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Professor Dave Sinton, Mechanical Engineering, University of Toronto

Event Date: 
Monday, October 15, 2018 - 3:30pm to 4:30pm

Microfluidics and Nanofluidics for Energy and the Environment

Energy and the environment constitute the world’s most large-scale fluids challenges.  The world's smallest fluids technologies have important roles to play in informing energy technologies, predicting environmental impacts, and in facilitating the conversion of CO2.  I’ll outline these three areas and provide examples in: (i) screening growth conditions for photosynthetic microorganisms, and quantifying multistressor environmental impacts on organisms and model ecosystems; (ii) analyzing micro- and nano-confined fluids to improve the economic and environmental performance of current oil and gas operations; and (iii) transporting products and reactants for efficient electrocatalytic conversion of CO2-to-products.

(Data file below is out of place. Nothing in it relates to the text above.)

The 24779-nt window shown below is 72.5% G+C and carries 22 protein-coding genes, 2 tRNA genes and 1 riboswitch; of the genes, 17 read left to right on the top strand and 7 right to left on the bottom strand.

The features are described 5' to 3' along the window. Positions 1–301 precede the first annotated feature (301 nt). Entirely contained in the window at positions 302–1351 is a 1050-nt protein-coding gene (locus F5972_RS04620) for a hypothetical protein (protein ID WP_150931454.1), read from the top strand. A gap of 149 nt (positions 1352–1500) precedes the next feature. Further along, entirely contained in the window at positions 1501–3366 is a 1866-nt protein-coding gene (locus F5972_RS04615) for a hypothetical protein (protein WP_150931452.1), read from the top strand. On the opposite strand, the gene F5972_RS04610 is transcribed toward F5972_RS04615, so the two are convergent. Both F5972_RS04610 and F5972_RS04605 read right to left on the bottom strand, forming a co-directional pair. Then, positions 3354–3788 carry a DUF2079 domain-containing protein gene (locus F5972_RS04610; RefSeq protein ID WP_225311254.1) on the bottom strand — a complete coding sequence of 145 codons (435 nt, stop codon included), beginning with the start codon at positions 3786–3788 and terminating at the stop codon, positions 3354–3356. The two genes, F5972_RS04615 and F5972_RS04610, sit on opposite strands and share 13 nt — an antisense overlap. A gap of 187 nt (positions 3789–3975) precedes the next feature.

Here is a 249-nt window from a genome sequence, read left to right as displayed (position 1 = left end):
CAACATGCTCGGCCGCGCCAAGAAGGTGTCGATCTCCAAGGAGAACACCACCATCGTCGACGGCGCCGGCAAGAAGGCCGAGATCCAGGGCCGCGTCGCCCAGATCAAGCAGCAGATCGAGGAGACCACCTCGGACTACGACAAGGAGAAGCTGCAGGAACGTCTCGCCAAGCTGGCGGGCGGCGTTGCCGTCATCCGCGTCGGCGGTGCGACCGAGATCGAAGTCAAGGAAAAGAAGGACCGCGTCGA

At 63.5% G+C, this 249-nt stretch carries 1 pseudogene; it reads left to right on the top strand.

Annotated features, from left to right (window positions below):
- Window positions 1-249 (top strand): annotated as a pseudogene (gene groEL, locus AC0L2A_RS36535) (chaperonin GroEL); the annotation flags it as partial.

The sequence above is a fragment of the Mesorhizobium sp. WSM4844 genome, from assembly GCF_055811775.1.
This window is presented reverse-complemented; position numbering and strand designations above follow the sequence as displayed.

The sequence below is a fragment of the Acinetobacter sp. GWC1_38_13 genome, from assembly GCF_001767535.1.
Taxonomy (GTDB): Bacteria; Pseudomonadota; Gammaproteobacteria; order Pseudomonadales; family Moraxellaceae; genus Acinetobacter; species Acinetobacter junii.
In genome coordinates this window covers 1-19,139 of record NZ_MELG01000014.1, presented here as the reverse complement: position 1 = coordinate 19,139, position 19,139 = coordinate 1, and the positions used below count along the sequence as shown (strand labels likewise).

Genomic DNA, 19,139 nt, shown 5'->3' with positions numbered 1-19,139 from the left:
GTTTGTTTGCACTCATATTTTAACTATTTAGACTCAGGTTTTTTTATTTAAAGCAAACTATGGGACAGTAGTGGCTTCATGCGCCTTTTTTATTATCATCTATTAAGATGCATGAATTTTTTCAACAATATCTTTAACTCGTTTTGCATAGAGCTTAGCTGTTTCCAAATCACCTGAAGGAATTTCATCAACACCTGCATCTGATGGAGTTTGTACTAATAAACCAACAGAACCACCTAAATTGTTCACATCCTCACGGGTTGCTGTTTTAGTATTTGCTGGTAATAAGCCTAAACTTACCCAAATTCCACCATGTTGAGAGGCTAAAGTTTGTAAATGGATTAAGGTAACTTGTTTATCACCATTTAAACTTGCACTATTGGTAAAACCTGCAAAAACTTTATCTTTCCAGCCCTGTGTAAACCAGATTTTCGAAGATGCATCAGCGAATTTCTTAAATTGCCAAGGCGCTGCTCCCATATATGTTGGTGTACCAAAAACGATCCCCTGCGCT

David Sinton is a Professor and Canada Research Chair in Microfluidics and Energy at the University of Toronto. He is currently an NSERC E.W.R. Steacie Memorial Fellow, before which he was the Associate Chair of Research in Mechanical & Industrial Engineering, as well as the Interim Vice-Dean of research in the Faculty of Applied Science. He is a co-founder and the CTO of Interface Fluidics Ltd, a start-up focused on improving the environmental and economic performance of current energy operations. The Sinton group’s research involves the study and application of small scale fluid mechanics (microfluidics, nanofluidics, and optofluidics) for use in energy systems and analysis.  He serves on the Advisory Board of the journal Lab-on-a-Chip.
He became a Fellow of the CSME in 2012, a Fellow of the ASME in 2013, a Fellow of the Engineering Institute of Canada in 2015, the University of Toronto McLean Senior Fellow in 2013, an NSERC E.W.R. Steacie Memorial Fellow in 2016, a member of the College of New Scholars of the Royal Society of Canada in 2015, and a Fellow of the AAAS in 2018 for “distinguished contributions to the field of mechanical engineering, particularly in developing microfluidic methods for applications in energy and the environment.

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